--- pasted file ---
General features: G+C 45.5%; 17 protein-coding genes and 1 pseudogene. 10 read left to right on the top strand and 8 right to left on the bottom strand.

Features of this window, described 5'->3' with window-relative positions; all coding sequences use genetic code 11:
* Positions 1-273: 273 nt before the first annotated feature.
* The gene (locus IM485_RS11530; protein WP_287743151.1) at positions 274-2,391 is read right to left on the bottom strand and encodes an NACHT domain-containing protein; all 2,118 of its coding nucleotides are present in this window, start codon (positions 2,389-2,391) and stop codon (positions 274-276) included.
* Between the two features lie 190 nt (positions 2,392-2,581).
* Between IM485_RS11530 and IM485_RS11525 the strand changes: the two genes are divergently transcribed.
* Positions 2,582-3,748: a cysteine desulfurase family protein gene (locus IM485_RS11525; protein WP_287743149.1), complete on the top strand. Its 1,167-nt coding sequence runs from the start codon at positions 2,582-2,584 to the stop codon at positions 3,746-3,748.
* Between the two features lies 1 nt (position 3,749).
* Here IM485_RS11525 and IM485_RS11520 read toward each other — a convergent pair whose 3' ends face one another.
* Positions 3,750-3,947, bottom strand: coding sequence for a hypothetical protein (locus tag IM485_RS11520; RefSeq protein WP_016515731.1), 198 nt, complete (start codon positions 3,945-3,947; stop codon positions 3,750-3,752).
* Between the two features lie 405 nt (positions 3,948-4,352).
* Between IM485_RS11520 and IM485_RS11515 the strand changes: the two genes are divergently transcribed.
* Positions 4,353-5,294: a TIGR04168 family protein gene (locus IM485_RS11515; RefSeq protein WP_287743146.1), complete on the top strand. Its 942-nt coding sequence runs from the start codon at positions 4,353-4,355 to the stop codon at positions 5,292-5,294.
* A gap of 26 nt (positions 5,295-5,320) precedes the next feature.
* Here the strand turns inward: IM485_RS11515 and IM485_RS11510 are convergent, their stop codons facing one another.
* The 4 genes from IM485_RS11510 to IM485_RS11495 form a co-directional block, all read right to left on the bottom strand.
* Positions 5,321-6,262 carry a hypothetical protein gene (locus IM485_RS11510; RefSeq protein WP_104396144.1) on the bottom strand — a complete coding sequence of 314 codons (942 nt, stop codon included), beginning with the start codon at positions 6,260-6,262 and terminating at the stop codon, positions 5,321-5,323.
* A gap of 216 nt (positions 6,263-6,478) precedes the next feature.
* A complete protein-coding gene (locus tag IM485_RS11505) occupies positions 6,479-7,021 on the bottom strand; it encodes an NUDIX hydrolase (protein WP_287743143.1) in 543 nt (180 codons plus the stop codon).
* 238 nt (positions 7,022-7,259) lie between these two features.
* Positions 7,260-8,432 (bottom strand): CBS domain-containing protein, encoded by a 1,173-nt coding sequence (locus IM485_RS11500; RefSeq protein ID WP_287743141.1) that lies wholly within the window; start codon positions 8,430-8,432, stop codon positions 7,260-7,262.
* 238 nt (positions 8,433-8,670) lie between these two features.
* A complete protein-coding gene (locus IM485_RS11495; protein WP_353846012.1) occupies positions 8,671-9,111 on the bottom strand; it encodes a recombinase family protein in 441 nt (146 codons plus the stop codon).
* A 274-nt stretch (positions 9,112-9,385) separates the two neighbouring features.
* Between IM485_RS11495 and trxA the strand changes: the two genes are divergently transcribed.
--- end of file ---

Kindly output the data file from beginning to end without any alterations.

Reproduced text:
General features: G+C 45.5%; 17 protein-coding genes and 1 pseudogene. 10 read left to right on the top strand and 8 right to left on the bottom strand.

Features of this window, described 5'->3' with window-relative positions; all coding sequences use genetic code 11:
* Positions 1-273: 273 nt before the first annotated feature.
* The gene (locus IM485_RS11530; protein WP_287743151.1) at positions 274-2,391 is read right to left on the bottom strand and encodes an NACHT domain-containing protein; all 2,118 of its coding nucleotides are present in this window, start codon (positions 2,389-2,391) and stop codon (positions 274-276) included.
* Between the two features lie 190 nt (positions 2,392-2,581).
* Between IM485_RS11530 and IM485_RS11525 the strand changes: the two genes are divergently transcribed.
* Positions 2,582-3,748: a cysteine desulfurase family protein gene (locus IM485_RS11525; protein WP_287743149.1), complete on the top strand. Its 1,167-nt coding sequence runs from the start codon at positions 2,582-2,584 to the stop codon at positions 3,746-3,748.
* Between the two features lies 1 nt (position 3,749).
* Here IM485_RS11525 and IM485_RS11520 read toward each other — a convergent pair whose 3' ends face one another.
* Positions 3,750-3,947, bottom strand: coding sequence for a hypothetical protein (locus tag IM485_RS11520; RefSeq protein WP_016515731.1), 198 nt, complete (start codon positions 3,945-3,947; stop codon positions 3,750-3,752).
* Between the two features lie 405 nt (positions 3,948-4,352).
* Between IM485_RS11520 and IM485_RS11515 the strand changes: the two genes are divergently transcribed.
* Positions 4,353-5,294: a TIGR04168 family protein gene (locus IM485_RS11515; RefSeq protein WP_287743146.1), complete on the top strand. Its 942-nt coding sequence runs from the start codon at positions 4,353-4,355 to the stop codon at positions 5,292-5,294.
* A gap of 26 nt (positions 5,295-5,320) precedes the next feature.
* Here the strand turns inward: IM485_RS11515 and IM485_RS11510 are convergent, their stop codons facing one another.
* The 4 genes from IM485_RS11510 to IM485_RS11495 form a co-directional block, all read right to left on the bottom strand.
* Positions 5,321-6,262 carry a hypothetical protein gene (locus IM485_RS11510; RefSeq protein WP_104396144.1) on the bottom strand — a complete coding sequence of 314 codons (942 nt, stop codon included), beginning with the start codon at positions 6,260-6,262 and terminating at the stop codon, positions 5,321-5,323.
* A gap of 216 nt (positions 6,263-6,478) precedes the next feature.
* A complete protein-coding gene (locus tag IM485_RS11505) occupies positions 6,479-7,021 on the bottom strand; it encodes an NUDIX hydrolase (protein WP_287743143.1) in 543 nt (180 codons plus the stop codon).
* 238 nt (positions 7,022-7,259) lie between these two features.
* Positions 7,260-8,432 (bottom strand): CBS domain-containing protein, encoded by a 1,173-nt coding sequence (locus IM485_RS11500; RefSeq protein ID WP_287743141.1) that lies wholly within the window; start codon positions 8,430-8,432, stop codon positions 7,260-7,262.
* 238 nt (positions 8,433-8,670) lie between these two features.
* A complete protein-coding gene (locus IM485_RS11495; protein WP_353846012.1) occupies positions 8,671-9,111 on the bottom strand; it encodes a recombinase family protein in 441 nt (146 codons plus the stop codon).
* A 274-nt stretch (positions 9,112-9,385) separates the two neighbouring features.
* Between IM485_RS11495 and trxA the strand changes: the two genes are divergently transcribed.